A South African research vessel sailed from Cape Town last month on the fifth and final leg of an innovative five-year experiment that is expected to shed light on the contentious subject of trawling and the impact it has on the seabed.
According to the South African Deep-Sea Trawling Industry Association (SADSTIA), although bottom trawlers are responsible for landing at least 20% of global marine fish catches and play an essential role in food security, trawling has been criticised for inflicting irreversible damage on benthic ecosystems.
The surveys conducted on board research vessel Ellen Khuzwayo over the past five years are expected to provide a scientific view on this issue, particularly as it relates to the South African deep-sea trawling industry, South Africa’s most important commercial fishery.
Deep-sea trawlers target hake on trawl grounds that extend from the Namibian border on the west coast to the extreme eastern part of the Agulhas Bank near Port Elizabeth. Fishing takes place at depths of between 200 and 800m and it is estimated that trawling occurs in an area equivalent to 4.4% of South Africa’s exclusive economic zone.
The regularly trawled grounds of Karbonkel, located off the coast of the Northern Cape, with an average depth of 400m, were selected for the five-year Benthic Trawl Experiment (BTE) which is being implemented collaboratively by a number of partners, including SADSTIA, the Department of Agriculture, Forestry and Fisheries (DAFF) which provides Ellen Khuzwayo, the University of Cape Town (UCT), the South African Environmental Observation Network (SAEON) and the National Biodiversity Institute (SANBI).
As chief scientist on the Ellen Khuzwayo, associate professor Colin Attwood of UCT explains that for the purposes of the BTE, the Karbonkel grounds were divided into five clearly defined trawl lanes.
‘In the first year, trawlers were able to trawl the entire area, but in subsequent years they were only allowed to trawl in the second and fourth lane. We’re trying to find out if the sea life in the first, third and fifth lane has recovered, using the life in the second and fourth lane as a comparison,’ he said.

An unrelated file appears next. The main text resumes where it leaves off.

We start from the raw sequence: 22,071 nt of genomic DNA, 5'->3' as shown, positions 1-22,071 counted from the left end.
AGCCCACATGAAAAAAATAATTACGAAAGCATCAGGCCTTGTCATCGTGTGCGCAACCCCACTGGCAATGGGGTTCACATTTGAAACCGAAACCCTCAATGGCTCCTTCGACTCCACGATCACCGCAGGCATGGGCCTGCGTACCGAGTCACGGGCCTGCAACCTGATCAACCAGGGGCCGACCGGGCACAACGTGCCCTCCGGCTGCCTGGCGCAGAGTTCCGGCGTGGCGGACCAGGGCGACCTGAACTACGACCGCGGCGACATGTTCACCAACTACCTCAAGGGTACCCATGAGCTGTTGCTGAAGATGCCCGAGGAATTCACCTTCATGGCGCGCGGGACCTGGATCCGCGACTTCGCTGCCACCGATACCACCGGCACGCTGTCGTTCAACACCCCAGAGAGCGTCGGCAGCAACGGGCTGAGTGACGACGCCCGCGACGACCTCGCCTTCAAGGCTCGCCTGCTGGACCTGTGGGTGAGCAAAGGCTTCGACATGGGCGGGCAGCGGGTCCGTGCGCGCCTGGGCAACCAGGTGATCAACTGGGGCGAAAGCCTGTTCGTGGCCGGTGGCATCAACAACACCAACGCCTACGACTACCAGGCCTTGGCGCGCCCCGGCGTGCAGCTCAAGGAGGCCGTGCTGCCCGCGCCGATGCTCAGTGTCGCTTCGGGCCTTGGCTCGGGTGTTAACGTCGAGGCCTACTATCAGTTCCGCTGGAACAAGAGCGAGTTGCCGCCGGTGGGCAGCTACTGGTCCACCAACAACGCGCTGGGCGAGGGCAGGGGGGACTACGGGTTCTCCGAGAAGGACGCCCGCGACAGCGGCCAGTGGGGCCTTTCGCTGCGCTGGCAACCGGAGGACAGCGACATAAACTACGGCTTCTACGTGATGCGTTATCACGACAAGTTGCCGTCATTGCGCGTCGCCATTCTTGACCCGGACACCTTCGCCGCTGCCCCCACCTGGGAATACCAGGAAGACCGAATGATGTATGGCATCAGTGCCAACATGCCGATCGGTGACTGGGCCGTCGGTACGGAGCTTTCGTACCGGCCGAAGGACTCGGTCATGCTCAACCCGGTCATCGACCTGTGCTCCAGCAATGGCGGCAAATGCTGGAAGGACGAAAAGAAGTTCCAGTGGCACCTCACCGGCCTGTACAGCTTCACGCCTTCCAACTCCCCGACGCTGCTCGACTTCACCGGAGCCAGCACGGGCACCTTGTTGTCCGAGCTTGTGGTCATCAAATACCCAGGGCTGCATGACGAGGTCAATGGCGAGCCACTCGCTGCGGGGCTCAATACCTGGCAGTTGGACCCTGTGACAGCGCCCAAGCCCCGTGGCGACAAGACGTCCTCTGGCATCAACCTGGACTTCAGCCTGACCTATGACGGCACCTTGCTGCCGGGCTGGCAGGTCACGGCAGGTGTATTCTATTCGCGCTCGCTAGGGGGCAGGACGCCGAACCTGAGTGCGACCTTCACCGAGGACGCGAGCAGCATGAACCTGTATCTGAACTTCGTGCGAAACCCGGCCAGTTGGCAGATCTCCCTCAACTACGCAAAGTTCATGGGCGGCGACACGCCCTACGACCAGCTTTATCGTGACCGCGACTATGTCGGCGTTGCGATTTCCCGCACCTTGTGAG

The researchers are using a sophisticated underwater camera to collect images of the seabed, and at pre-determined locations the crew of Ellen Khuzwayo has deployed a simple underwater grab that has collected samples of the animals living on or in seabed sediments. A curious collection of crabs, anemones, urchins, brittle stars and worms has been extracted from the sediments of Karbonkel.
‘We’re looking at the emergent macrofauna – the big animals that stick out of the sediment, like sea anemones, sea pens, that type of thing, and then there are the animals that live in the sediment itself, like heart urchins and crabs. We’re also looking at the structure of the sediment to see if it is being influenced in any way by repeated trawling,’ Colin Attwood explained.
As soon as Ellen Khuzwayo returns to Cape Town, an intensive analysis of five years of data will begin and the team expects that in two to three months time it will have the information it needs to definitively say, for the first time, what the impacts of trawling are in South Africa.
‘The outcome of the experiment is expected to address critical gaps in knowledge of the long-term effects of trawling and the capacity of deep-sea habitats to recover from such impacts,’ said SADSTIA secretary Dr Johann Augustyn.
Although the BTE is the first experiment of its kind in South Africa, similar experiments have been conducted in other parts of the world and SADSTIA has participated in a ground-breaking international initiative to determine the global impacts of trawling. This study was conducted by a team of 16 researchers who analysed data from trawl fisheries around the globe.
They published their results in Proceedings of the National Academy of Sciences in July last year and determined that the impacts of trawling are highly variable; recovery times for plants and animals disturbed by trawling depend on the type of gear used and a range of environmental variables.
The South African trawl fishery for hake is certified as sustainable by the Marine Stewardship Council (MSC) the world’s leading certification and eco-labelling programme for sustainable, wild-caught seafood. Improving knowledge and understanding of the impacts of trawling on the benthic environment is one of the conditions of MSC certification.